There’s the element of: ‘I’m already signed up for a lot of social services, do I really want to sign up for another? What am I going to get out of it?’ Fabrice would tell you this: Reviewing a story well on NewsTrust—it takes work, it takes some effort, and I think that can turn some people off, for better or for worse.
This begins to explain the project’s modest success in getting readers to become reviewers. The site received 21,000 unique visitors during its six-month pilot. (By comparison, the Baltimore Sun’s website reported 4.8 million unique visitors for August.) Of those visitors, 535 became members. About 60 percent of these were people who were in some way affiliated with NewsTrust (students in classes collaborating with NewsTrust, media partners, NewsTrust staffers, etc.).
Of the sixty members featured for being active on the site, only about ten weren’t in some way affiliated with the project. One of NewsTrust Baltimore’s unanswered questions is whether participation would have grown if the project was around longer, and, if the numbers swelled, would the civility have survived?
And to some, civility in media criticism isn’t all it’s cracked up to be. Edward Ericson Jr., a reporter for City Paper, Baltimore’s alt-weekly, wrote pointed reviews on the national and Baltimore NewsTrust sites (e.g. “This is a great idea for a story that doesn’t come through with the goods.”).
He wishes others had gone more negative. “If I was a little disappointed it was because [the reviews] weren’t deep or critical enough,” he says. “I wanted more people like me on the site who would actually take the piss out of something they might be expected to like.” And there’s a fine line between a critical, balanced piss-taking, and a below-the-belt flame war. Is it possible to keep the former from evolving into the latter?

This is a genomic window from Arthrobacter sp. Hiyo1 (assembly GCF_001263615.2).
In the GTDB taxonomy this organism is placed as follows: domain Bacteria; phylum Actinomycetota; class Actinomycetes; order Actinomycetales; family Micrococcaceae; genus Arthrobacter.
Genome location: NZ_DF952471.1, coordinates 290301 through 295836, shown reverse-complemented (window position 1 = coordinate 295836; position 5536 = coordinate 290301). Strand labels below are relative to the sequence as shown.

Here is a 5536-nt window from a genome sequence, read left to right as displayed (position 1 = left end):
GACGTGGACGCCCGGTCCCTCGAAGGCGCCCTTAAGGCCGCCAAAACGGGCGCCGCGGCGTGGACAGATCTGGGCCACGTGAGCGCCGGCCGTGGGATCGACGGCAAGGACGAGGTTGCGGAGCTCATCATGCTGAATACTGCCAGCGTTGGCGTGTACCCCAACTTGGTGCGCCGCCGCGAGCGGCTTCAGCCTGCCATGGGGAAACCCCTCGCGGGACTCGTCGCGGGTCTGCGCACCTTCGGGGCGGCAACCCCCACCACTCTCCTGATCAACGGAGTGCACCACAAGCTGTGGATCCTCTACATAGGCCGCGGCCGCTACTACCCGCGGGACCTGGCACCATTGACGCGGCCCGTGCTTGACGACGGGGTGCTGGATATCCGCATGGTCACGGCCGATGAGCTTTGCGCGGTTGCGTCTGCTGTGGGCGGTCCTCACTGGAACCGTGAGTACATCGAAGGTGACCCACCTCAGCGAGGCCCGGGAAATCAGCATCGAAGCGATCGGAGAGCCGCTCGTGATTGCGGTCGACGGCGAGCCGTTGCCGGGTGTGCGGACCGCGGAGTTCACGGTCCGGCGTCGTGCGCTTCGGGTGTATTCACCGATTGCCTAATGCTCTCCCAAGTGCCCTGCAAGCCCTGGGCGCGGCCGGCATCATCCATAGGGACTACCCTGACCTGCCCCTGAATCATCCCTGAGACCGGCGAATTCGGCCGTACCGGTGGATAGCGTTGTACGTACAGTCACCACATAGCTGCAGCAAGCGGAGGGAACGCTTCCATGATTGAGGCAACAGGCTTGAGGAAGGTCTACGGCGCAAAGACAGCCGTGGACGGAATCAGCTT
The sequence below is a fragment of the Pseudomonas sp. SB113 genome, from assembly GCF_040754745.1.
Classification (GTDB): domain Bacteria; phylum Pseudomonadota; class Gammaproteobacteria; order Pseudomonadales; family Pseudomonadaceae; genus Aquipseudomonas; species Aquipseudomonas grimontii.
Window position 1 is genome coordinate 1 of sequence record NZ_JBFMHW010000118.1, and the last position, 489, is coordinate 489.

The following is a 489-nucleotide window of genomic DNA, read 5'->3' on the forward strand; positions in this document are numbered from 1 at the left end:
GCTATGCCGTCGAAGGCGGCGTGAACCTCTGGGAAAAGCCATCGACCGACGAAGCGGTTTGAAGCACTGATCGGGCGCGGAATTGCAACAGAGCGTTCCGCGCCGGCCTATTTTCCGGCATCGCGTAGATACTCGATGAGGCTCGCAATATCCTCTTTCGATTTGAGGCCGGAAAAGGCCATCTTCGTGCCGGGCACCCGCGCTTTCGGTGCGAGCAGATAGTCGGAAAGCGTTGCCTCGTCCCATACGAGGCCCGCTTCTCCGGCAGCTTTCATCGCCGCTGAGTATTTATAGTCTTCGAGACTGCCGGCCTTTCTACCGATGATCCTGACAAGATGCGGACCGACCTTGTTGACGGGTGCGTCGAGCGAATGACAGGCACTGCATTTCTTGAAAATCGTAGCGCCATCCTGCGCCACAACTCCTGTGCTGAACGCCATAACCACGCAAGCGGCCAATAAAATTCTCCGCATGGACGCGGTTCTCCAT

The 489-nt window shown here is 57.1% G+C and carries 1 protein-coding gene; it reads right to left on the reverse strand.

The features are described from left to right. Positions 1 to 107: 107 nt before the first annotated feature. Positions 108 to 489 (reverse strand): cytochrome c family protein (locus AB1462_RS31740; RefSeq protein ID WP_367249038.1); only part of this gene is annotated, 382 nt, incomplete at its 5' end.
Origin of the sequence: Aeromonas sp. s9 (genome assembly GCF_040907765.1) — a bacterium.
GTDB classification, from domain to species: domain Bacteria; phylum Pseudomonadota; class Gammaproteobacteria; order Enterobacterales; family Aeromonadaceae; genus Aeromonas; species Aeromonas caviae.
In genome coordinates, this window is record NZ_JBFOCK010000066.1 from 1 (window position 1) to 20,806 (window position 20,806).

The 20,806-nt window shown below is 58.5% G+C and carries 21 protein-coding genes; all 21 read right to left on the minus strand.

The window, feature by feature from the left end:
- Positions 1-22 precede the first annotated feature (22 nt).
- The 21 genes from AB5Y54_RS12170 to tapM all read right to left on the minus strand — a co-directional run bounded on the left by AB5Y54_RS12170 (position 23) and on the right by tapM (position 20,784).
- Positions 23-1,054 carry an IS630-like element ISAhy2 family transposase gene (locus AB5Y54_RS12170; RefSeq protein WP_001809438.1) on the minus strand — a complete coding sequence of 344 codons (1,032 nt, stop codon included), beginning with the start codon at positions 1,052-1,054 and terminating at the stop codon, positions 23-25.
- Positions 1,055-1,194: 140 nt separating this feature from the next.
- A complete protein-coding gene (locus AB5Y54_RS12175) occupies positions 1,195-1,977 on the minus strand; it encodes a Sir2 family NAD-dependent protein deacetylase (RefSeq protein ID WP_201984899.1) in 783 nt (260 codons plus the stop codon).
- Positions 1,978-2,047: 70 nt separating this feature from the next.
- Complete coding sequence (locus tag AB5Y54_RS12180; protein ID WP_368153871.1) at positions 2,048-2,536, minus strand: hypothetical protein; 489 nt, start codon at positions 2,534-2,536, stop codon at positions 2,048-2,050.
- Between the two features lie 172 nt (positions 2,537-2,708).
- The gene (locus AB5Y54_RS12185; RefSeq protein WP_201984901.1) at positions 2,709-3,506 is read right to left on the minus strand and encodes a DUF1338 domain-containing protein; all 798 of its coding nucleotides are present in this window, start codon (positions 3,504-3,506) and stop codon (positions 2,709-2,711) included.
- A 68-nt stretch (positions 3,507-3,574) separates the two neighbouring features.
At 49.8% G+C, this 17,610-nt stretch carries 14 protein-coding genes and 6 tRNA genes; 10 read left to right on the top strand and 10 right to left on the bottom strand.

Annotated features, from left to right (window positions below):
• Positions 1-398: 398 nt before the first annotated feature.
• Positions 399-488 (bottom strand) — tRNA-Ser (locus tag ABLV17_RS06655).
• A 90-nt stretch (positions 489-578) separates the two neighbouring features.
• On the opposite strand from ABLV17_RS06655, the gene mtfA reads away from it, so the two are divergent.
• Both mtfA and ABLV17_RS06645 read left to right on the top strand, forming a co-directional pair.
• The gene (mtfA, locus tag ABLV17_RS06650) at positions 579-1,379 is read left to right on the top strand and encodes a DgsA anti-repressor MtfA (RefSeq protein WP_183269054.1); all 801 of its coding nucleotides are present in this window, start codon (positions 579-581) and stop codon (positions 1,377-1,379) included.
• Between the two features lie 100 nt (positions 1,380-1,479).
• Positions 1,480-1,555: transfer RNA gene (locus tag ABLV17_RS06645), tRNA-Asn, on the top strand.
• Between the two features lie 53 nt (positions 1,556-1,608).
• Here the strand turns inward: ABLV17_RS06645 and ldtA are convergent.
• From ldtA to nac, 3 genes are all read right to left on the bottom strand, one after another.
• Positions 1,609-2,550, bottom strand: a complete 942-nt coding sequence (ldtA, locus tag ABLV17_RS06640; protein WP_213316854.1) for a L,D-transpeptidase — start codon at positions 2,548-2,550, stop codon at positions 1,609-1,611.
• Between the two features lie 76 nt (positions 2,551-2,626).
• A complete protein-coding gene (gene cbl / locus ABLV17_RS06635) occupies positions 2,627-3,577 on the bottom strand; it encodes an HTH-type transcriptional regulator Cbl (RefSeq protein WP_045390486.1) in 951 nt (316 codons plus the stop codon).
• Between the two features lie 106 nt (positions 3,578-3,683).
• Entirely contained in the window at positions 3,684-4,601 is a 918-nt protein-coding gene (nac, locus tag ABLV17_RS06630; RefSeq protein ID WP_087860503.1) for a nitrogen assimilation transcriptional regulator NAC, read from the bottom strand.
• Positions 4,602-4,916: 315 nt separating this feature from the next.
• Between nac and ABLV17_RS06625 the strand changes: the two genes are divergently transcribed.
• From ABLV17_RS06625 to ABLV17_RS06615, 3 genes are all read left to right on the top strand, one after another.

In large part, though, local journos got behind the effort. Many became reviewers. Most local media partnered with the project. Urbanite magazine repurposed NewsTrust comments in its letters section. City Paper gave NewsTrust Baltimore a “Best Media Watchdog Experiment” in its annual “Best of Baltimore” issue.
Fern Shen, editor of the aforementioned Baltimore Brew, says some NewsTrust reviews made the Brew recalibrate its mix of news aggregation and news reporting. “It made me realize that the real contribution from the Brew could be the thing that we have lately really focused on, which is just pure, old-style, sourced, thorough, deep reporting,” Shen says.
But, in the end, media support wasn’t enough to sustain the site’s momentum. The operation shuttered at the end of July, after the $200,000 Open Society Foundations grant that got the project off the ground ran out, and the local foundations Florin approached to keep the project running didn’t bite. (Disclosure: Columbia Journalism Review receives OSF funding.)
Still, the national NewsTrust organization got to do a focused test of its social media widgets, and its work lives on in a few Baltimore-area classrooms that use NewsTrust criteria to teach journalism. The code for the site was open-sourced in August. NewsTrust is refocusing its national efforts on Truthsquad, a fact-checking collaboration with The Center for Public Integrity. And the national NewsTrust site still has regularly updated and deliberated content.
But is there an effective way to localize an effort like NewsTrust, and make it a vibrant, essential part of a city’s conversation about itself? That remains anybody’s guess. Fabrice Florin is the first to acknowledge that half a year doesn’t gain you much traction. “You really need to look at multiple years,” he says. “It was kind of—we were there for six months and suddenly we’re not.”